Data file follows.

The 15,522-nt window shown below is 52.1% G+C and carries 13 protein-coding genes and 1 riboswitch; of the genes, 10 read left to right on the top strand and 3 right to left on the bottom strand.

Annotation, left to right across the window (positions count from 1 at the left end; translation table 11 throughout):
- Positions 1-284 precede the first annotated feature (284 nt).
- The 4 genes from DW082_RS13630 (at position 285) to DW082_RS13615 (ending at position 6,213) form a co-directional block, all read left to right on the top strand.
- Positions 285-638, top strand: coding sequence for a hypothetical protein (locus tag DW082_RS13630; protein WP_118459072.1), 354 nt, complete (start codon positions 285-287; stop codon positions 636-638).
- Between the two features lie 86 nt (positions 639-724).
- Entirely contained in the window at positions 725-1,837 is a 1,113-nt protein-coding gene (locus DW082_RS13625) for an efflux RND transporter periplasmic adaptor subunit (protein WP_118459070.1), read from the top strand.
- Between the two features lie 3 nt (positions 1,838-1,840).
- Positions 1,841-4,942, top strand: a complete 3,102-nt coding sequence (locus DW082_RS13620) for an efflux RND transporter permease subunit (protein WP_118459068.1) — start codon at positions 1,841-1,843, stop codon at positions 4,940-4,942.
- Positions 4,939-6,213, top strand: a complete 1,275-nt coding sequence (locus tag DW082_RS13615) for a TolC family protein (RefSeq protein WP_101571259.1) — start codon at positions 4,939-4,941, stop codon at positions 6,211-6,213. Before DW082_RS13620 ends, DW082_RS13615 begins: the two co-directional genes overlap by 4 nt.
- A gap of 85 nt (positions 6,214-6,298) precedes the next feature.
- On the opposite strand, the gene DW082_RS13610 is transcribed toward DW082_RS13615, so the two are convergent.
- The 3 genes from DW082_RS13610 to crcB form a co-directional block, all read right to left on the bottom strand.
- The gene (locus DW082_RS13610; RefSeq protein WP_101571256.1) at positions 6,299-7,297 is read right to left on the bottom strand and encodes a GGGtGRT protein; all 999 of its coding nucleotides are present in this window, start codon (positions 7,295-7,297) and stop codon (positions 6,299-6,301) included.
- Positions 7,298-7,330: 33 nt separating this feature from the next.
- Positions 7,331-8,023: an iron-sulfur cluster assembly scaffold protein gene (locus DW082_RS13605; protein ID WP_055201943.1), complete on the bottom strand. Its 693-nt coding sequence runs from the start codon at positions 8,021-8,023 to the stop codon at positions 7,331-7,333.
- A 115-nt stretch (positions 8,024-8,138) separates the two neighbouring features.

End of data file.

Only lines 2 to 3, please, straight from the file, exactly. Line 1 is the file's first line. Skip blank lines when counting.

Annotation, left to right across the window (positions count from 1 at the left end; translation table 11 throughout):
- Positions 1-284 precede the first annotated feature (284 nt).